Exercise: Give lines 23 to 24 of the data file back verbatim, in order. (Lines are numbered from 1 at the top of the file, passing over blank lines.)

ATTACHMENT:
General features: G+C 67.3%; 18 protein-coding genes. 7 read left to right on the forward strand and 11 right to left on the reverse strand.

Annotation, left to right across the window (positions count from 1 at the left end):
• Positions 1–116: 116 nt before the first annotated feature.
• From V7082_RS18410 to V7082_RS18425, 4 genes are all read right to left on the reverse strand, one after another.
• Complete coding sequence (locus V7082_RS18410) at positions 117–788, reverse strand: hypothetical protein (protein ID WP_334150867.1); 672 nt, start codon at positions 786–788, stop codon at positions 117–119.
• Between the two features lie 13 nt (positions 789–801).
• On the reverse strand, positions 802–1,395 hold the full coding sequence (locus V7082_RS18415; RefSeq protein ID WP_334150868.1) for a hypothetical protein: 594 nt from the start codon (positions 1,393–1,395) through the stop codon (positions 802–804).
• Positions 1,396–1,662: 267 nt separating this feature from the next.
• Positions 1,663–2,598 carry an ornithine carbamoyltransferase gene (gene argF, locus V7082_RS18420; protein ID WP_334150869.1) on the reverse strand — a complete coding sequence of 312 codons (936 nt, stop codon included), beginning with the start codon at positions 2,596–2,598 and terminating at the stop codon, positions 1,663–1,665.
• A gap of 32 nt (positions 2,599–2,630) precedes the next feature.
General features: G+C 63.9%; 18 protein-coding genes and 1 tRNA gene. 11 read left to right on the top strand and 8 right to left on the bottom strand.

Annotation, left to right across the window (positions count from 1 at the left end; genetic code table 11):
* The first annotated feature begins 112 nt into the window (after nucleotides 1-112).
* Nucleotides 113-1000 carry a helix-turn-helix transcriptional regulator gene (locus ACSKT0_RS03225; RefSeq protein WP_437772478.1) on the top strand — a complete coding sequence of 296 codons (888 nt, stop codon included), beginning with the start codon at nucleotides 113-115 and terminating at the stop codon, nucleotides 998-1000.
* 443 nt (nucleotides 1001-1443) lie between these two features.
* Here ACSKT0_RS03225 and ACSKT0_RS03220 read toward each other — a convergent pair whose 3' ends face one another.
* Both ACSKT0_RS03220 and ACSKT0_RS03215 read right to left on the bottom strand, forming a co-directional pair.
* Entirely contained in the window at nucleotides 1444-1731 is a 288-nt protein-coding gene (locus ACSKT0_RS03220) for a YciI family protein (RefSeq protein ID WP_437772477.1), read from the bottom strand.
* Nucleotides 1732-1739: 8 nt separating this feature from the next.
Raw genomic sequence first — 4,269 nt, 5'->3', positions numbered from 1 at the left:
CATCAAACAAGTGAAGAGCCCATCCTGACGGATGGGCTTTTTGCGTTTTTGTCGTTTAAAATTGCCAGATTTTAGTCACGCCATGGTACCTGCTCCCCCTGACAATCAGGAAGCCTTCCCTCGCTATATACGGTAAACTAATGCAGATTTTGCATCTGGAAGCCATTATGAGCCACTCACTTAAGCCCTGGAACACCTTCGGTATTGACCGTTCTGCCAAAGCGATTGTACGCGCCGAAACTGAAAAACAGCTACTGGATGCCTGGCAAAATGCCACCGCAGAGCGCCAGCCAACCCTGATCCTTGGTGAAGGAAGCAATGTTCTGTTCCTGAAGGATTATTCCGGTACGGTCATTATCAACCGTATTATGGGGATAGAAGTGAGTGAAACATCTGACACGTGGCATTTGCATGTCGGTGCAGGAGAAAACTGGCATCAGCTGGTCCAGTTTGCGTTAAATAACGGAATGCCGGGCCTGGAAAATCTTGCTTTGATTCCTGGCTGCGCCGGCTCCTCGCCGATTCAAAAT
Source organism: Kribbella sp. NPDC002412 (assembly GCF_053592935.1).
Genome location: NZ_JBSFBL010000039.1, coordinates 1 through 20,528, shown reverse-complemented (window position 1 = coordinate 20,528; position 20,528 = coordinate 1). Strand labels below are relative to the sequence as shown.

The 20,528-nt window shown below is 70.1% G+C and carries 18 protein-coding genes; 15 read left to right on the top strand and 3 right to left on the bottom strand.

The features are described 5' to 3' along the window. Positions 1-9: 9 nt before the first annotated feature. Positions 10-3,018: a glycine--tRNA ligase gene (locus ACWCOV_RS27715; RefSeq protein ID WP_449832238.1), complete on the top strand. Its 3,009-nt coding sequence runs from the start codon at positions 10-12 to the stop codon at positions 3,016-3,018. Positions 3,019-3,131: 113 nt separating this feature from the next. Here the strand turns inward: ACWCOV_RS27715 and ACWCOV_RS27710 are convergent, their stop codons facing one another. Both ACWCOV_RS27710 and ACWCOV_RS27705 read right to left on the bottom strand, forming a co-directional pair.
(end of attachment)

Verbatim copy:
Genome location: NZ_JBSFBL010000039.1, coordinates 1 through 20,528, shown reverse-complemented (window position 1 = coordinate 20,528; position 20,528 = coordinate 1). Strand labels below are relative to the sequence as shown.

The 20,528-nt window shown below is 70.1% G+C and carries 18 protein-coding genes; 15 read left to right on the top strand and 3 right to left on the bottom strand.